Waste is then circulated through the digestive system. A functioning digestive system is able to eliminate some waste with defecation. If the digestive system is weak or stagnant, the waste can become stuck and common side effects are bloating, constipation, diarrhea, or flatulence. As the blood continues to circulate, it reaches our kidneys which eliminate some waste via urine. Waste that is not able to be excreted travels back to the liver.
On one hand, this cycle can be quite fast- your heart circulates blood approximately 1400 times per day. But we can also become stuck at one part of this cycle for weeks or months, making this process much longer. It is valuable to note what symptoms you experience during a detox, as this can help you understand where health issues originate and where they progress to.
To recap: waste is drained into the circulation system, which is eventually excreted via sweat, breath, urine, bowel movements, and emotional release. With any cleanse, it is important to move gradually so the body can efficiently manage the discharge of waste.
By clearing waste and preventing reabsorption, we make room for the body’s natural process of regeneration and rejuvenation.
To make your spring cleanse as beneficial as possible, consider incorporating some acupuncture or herbs to harmonize your body’s energy and expedite the rejuvenating process.
Why do I always wake around 3:00 am? Why is it so difficult to get up in the mornings? Why is it harder to fall asleep after a large dinner? While googling these questions yields interesting reasons, such as stress, supernatural powers, or demonic possession, they can also be answered with the traditional Chinese medicine body clock.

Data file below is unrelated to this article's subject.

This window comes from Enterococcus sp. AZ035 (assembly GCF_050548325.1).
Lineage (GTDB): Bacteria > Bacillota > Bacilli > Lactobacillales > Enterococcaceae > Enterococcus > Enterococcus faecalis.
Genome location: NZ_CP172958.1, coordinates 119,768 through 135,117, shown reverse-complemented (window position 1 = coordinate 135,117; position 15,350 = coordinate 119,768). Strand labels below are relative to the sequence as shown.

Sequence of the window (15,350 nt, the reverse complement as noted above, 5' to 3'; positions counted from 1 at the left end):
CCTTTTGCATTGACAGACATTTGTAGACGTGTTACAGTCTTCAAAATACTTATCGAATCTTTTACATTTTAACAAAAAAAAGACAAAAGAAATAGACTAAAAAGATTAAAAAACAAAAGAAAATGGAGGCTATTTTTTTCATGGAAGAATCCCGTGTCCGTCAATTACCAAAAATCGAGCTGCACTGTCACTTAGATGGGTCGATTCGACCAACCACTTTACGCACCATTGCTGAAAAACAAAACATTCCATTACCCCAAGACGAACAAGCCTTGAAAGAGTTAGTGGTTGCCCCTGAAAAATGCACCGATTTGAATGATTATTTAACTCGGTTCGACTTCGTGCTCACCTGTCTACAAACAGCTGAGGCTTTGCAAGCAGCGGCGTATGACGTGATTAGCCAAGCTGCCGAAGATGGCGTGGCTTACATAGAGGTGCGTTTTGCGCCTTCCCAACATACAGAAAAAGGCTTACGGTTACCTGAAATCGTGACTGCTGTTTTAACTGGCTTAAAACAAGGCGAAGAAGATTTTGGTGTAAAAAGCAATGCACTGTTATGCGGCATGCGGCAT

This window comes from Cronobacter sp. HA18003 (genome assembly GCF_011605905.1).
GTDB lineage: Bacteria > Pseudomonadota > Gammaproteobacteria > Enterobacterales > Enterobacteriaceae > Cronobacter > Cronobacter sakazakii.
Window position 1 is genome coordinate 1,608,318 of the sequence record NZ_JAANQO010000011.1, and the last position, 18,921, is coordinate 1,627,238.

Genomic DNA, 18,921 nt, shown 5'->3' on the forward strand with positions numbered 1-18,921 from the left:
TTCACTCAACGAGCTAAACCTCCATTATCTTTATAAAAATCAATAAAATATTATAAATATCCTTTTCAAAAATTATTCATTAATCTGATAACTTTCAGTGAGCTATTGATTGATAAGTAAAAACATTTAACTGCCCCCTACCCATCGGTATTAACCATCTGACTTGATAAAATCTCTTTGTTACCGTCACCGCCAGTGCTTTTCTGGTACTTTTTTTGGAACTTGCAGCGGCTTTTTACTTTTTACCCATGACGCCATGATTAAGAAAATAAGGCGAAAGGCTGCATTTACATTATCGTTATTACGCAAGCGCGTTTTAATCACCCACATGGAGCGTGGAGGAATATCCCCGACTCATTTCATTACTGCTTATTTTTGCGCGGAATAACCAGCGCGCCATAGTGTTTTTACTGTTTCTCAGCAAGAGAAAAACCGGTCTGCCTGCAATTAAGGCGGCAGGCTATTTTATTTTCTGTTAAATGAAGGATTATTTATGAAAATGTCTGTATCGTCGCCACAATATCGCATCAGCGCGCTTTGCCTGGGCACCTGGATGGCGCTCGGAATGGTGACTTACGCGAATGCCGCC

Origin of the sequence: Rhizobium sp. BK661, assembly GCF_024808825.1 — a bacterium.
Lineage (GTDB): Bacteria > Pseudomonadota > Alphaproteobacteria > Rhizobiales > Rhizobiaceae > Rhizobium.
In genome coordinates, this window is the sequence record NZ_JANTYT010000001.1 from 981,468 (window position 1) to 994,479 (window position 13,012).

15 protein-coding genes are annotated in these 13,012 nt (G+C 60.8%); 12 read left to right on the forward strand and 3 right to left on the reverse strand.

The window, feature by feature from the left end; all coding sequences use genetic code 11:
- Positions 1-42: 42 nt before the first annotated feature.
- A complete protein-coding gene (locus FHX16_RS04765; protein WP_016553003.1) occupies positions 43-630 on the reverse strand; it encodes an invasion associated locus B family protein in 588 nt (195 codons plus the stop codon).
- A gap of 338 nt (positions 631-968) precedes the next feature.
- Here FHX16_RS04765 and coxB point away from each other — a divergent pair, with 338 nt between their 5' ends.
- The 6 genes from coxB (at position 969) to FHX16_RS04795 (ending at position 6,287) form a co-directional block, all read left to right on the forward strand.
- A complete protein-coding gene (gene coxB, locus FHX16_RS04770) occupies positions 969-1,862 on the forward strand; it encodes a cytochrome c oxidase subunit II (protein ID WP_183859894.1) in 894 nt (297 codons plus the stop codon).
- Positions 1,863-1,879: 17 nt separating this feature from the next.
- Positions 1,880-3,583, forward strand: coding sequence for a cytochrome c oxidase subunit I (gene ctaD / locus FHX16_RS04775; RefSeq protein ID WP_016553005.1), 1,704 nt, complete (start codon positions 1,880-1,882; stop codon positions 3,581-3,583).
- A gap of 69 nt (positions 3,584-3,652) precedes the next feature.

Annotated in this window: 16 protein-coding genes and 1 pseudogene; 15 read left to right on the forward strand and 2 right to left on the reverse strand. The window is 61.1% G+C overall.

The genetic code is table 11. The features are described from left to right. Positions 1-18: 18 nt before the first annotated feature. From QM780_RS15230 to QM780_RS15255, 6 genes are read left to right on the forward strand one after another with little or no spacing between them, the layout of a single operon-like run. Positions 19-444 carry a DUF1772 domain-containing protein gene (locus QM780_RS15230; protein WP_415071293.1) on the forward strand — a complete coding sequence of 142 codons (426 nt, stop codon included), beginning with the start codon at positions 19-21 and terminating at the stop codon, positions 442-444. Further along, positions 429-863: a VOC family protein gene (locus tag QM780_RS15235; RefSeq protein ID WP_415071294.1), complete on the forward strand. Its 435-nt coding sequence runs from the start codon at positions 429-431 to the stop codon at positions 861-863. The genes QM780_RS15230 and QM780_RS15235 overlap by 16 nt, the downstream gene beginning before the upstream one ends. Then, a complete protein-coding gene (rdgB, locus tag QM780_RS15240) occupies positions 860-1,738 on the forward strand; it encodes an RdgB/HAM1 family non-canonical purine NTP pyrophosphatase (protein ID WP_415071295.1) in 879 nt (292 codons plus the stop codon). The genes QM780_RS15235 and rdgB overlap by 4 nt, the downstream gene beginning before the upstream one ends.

The TCM body clock reflects the cyclical ebb and flow of energy in your body over a 24 hour period. Energy moves in two hour intervals through each organ system. From 3:00 am until 3:00 pm, the energy is focused in the outward moving organs whose functions reflect movement, digestion, and elimination. From 3:00pm until 3:00 am, the energy moves inward to support the internal organs associated with rejuvenating and maintaining your body, such as filtering waste and cleansing.
Best time to... Best time to...
3:00-5:00am Lung Sleep deeply 3:00-5:00pm Bladder Drink tea and work
5:00-7:00am L. Intestine Wake and drink H2O 5:00-7:00pm Kidney Eat dinner
7:00-9:00am Stomach Eat breakfast 7:00-9:00pm Pericardium Go on a date
9:00-11:00am Spleen Work and workout 9:00-11:00pm Triple Warmer Get ready for bed
11:00-1:00pm Heart Eat lunch with friends 11:00-1:00am Gallbladder Be asleep
1:00-3:00pm S. Intestine Organize and problem solve 1:00-3:00am Liver Sleep deep and dream
Tips based on the TCM body clock:
The chart shows the optimal time of each organ system. Also, when one organ system is at its peak energy, the organ system 12 hours away is at its weakest. The goal is to plan your daily activities to maximize an organ system’s energy while avoiding actions that strain the organ system on the opposite side of the spectrum. Here are some lifestyle habits to help harmonize your energy:
· Liver: During the night, the liver stores and detoxes the blood. Too much alcohol, prescription drugs, or poor diet habits can overwhelm the Liver energy and cause you to wake during these hours. The weakest organ at this time is the Small Intestine, which is responsible for the assimilation of key nutrients from food and drink. Eating a heavy meal late at night means that food is not digested well and the Liver is less efficient at filtering the blood. Therefore, the more time that passes between the last meal of the day and 1:00am, the better the Liver will be at accomplishing its functions.